The current digital landscape has revolutionised both PR itself and the kind of expertise required of professionals working in the sector. Market analysis from our offices across Europe, Asia and Africa has illuminated the most sought-after skills that employers are scrambling to get their hands on:
Expertise in content creation is one of the hottest skills right now – each brand is searching for “storytellers” who can compose imaginative, engaging and memorable content. Google is now rewarding well-written articles with preference in its search rankings, so there is all to play for. One important aspect of this skill is the ability to tailor writing to individual platforms – be they blogs, articles, reports or social media content.
However, new technology is presenting alternative platforms and add-ons which can include multimedia. This means that options such as video, sound, photos and infographics are strong foundations of great, current content. Those who can speak these languages are likely to find themselves at the top of the pile.
Understanding of analytics
Fluency in analytics is a highly desired skill amongst PR professionals. Not only does it help to streamline marketing activity, but understanding big data and ROI also means offering quantifiable data to the board. The kind of information analytics will offer is comprised of the demographic of your online audience, up to and including age, gender and frequency of site visits. This helps organisations to target their marketing to specific groups – but only once the data has been interpreted by a professional.
Overarching understanding of all traditional and emerging strategies
Social media platforms comprise a large part of marketing strategy, and intricate knowledge of each channel’s advantages and limitations is a must in using them to complement each other effectively. The idea is to encourage engagement with stakeholders, and analytics must be used as a tool to understand the demographic that each platform is most appealing to. However, it is not merely enough to have the ability to command traditional channels such as LinkedIn, Twitter and Facebook – the key is to keeping your finger on the pulse of all upcoming platforms.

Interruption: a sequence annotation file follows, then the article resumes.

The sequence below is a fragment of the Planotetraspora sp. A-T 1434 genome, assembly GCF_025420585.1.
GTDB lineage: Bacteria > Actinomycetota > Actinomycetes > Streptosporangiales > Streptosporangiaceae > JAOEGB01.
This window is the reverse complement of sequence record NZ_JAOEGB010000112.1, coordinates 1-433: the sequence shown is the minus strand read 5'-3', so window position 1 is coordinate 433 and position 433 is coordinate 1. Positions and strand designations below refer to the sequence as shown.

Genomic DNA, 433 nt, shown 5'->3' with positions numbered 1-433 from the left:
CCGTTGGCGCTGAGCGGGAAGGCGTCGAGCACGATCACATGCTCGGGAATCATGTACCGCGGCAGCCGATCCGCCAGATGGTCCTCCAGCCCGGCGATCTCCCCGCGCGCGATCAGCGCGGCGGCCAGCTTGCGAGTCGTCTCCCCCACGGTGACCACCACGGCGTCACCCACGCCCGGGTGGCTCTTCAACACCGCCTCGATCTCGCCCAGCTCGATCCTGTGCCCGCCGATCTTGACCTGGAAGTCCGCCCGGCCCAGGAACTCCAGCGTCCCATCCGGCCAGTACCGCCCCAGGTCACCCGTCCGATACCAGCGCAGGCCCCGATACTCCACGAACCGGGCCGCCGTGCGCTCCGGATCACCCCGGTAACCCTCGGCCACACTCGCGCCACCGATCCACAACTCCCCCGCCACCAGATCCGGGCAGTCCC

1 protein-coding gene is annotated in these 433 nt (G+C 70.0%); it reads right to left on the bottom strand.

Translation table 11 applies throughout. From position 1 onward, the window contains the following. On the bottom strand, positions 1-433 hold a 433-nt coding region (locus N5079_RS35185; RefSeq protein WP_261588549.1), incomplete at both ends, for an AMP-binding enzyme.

The ideal candidate should be able to exhibit an aptitude in managing all the resources they can make use of – whether that be internal teams or external agencies. The administration side of the practice is highly important, and ensuring smooth running of processes is an underdeveloped skill in many PR professionals.
Ability to demonstrate ROI to the board and influence on a strategic level
Reputation management is – or should be – a priority of many organisations, and so effective communication between business leaders and communications teams can lead to a synergy in strategy unseen in organisations with underdeveloped interdepartmental relationships. Occasionally, an organisation’s CEO may not know exactly what they want to achieve through the communications function itself, and so turning up good results and demonstrating that they are both tactically and strategically effective cements the team’s value. Also important is the ability to influence business strategy at the top levels, and to steer the organisation towards its goals by aligning communications with wider organisational objectives.
PR professionals who can embody these skills are likely to find themselves head and shoulders above their competition. Not only will they command great content and top results, but will also be able to communicate cohesively with the board and participate in top-down organisational strategy. The traditional concept of a PR professional is adapting, and where strong business acumen has been an overlooked skill, it is now taking centre stage.
Listed by Lucinda Moores, executive director at specialist corporate communications and marketing recruiter VMA Group
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